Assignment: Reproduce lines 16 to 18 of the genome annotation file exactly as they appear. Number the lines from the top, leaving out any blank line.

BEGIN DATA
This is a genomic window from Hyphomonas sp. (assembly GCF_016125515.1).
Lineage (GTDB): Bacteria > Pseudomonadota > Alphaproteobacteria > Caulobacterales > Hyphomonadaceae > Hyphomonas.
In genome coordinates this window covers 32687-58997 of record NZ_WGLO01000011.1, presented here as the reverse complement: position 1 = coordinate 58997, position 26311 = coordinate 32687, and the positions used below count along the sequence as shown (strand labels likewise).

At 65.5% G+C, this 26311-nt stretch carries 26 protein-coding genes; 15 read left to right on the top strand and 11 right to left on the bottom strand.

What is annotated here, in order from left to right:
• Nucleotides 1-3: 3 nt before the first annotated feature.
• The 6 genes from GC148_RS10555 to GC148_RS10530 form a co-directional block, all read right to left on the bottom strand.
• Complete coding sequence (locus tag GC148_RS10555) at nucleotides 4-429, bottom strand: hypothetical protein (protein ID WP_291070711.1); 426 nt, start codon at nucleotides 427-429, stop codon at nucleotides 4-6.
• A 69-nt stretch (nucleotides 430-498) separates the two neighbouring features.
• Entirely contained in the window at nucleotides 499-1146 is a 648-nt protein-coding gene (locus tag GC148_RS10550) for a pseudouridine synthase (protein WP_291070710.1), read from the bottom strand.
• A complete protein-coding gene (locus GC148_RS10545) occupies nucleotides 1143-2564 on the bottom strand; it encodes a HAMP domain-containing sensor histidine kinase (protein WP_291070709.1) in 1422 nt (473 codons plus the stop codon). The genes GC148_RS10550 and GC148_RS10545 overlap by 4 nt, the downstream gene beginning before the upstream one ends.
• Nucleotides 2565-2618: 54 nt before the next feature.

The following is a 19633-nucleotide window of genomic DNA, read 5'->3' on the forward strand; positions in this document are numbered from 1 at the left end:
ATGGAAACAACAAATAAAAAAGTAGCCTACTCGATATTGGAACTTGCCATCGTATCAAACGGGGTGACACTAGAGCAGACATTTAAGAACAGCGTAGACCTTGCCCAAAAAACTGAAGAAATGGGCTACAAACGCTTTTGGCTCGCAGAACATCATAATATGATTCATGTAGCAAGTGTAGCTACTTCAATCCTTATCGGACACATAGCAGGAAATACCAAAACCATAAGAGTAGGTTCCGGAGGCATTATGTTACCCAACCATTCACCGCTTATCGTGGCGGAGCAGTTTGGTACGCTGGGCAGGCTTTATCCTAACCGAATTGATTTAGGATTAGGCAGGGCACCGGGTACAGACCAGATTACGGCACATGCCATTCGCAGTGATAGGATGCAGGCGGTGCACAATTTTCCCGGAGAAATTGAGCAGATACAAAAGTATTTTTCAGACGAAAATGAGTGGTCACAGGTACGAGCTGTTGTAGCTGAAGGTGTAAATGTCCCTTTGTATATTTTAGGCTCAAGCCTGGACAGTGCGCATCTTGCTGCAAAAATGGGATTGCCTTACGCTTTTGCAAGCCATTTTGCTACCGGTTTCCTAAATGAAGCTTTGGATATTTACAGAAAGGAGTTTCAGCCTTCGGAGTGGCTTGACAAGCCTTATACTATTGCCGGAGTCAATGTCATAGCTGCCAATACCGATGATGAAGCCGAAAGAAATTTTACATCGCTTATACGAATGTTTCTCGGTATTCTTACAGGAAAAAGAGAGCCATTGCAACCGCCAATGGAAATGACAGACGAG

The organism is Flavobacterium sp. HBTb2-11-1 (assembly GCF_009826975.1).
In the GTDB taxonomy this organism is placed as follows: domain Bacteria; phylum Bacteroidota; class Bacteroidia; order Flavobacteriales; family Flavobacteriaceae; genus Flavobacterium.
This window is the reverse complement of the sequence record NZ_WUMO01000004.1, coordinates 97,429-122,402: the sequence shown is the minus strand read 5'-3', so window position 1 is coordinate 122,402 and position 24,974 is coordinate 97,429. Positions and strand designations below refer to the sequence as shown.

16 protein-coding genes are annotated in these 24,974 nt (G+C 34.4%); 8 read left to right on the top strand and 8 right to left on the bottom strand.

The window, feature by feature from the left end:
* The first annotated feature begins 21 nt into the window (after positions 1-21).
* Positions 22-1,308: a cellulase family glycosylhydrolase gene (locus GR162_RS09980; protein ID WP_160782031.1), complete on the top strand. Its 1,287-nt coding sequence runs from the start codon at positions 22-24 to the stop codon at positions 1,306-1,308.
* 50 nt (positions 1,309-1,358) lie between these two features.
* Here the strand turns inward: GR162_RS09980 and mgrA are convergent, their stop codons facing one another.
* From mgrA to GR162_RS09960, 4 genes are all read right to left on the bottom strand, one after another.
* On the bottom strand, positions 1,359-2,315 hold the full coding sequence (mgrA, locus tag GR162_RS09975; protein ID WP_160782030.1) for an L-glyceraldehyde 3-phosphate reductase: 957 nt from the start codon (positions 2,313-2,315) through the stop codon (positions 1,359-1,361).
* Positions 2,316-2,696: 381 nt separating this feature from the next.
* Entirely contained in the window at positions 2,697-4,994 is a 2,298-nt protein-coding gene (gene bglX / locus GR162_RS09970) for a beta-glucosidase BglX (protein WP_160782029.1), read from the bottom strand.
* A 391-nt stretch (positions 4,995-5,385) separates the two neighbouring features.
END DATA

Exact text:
In the GTDB taxonomy this organism is placed as follows: domain Bacteria; phylum Bacteroidota; class Bacteroidia; order Flavobacteriales; family Flavobacteriaceae; genus Flavobacterium.
This window is the reverse complement of the sequence record NZ_WUMO01000004.1, coordinates 97,429-122,402: the sequence shown is the minus strand read 5'-3', so window position 1 is coordinate 122,402 and position 24,974 is coordinate 97,429. Positions and strand designations below refer to the sequence as shown.

16 protein-coding genes are annotated in these 24,974 nt (G+C 34.4%); 8 read left to right on the top strand and 8 right to left on the bottom strand.